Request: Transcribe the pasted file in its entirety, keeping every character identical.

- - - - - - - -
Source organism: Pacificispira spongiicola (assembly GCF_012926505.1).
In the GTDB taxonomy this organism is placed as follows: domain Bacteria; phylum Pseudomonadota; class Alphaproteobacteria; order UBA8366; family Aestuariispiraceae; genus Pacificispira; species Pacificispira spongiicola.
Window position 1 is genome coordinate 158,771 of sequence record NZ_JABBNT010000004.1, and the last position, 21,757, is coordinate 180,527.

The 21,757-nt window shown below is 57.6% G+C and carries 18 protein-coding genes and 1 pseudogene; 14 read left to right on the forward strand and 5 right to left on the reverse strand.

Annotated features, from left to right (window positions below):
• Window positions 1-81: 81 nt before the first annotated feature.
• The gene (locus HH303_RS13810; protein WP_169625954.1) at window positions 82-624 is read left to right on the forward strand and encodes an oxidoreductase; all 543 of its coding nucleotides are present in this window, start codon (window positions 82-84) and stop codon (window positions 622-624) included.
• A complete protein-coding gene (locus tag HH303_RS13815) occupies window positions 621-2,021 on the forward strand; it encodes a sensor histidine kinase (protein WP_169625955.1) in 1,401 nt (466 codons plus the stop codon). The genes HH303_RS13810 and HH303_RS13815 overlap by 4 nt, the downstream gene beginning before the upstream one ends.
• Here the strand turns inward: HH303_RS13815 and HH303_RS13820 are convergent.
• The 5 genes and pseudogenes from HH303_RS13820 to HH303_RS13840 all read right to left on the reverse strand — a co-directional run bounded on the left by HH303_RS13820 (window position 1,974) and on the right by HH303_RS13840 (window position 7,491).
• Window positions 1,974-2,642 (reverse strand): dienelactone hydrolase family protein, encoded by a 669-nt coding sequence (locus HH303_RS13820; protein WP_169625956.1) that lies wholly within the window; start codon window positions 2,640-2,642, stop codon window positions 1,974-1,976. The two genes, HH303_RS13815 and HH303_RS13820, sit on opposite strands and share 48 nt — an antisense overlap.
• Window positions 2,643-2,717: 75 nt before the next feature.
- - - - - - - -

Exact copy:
Source organism: Pacificispira spongiicola (assembly GCF_012926505.1).
In the GTDB taxonomy this organism is placed as follows: domain Bacteria; phylum Pseudomonadota; class Alphaproteobacteria; order UBA8366; family Aestuariispiraceae; genus Pacificispira; species Pacificispira spongiicola.
Window position 1 is genome coordinate 158,771 of sequence record NZ_JABBNT010000004.1, and the last position, 21,757, is coordinate 180,527.

The 21,757-nt window shown below is 57.6% G+C and carries 18 protein-coding genes and 1 pseudogene; 14 read left to right on the forward strand and 5 right to left on the reverse strand.

Annotated features, from left to right (window positions below):
• Window positions 1-81: 81 nt before the first annotated feature.
• The gene (locus HH303_RS13810; protein WP_169625954.1) at window positions 82-624 is read left to right on the forward strand and encodes an oxidoreductase; all 543 of its coding nucleotides are present in this window, start codon (window positions 82-84) and stop codon (window positions 622-624) included.
• A complete protein-coding gene (locus tag HH303_RS13815) occupies window positions 621-2,021 on the forward strand; it encodes a sensor histidine kinase (protein WP_169625955.1) in 1,401 nt (466 codons plus the stop codon). The genes HH303_RS13810 and HH303_RS13815 overlap by 4 nt, the downstream gene beginning before the upstream one ends.
• Here the strand turns inward: HH303_RS13815 and HH303_RS13820 are convergent.
• The 5 genes and pseudogenes from HH303_RS13820 to HH303_RS13840 all read right to left on the reverse strand — a co-directional run bounded on the left by HH303_RS13820 (window position 1,974) and on the right by HH303_RS13840 (window position 7,491).
• Window positions 1,974-2,642 (reverse strand): dienelactone hydrolase family protein, encoded by a 669-nt coding sequence (locus HH303_RS13820; protein WP_169625956.1) that lies wholly within the window; start codon window positions 2,640-2,642, stop codon window positions 1,974-1,976. The two genes, HH303_RS13815 and HH303_RS13820, sit on opposite strands and share 48 nt — an antisense overlap.
• Window positions 2,643-2,717: 75 nt before the next feature.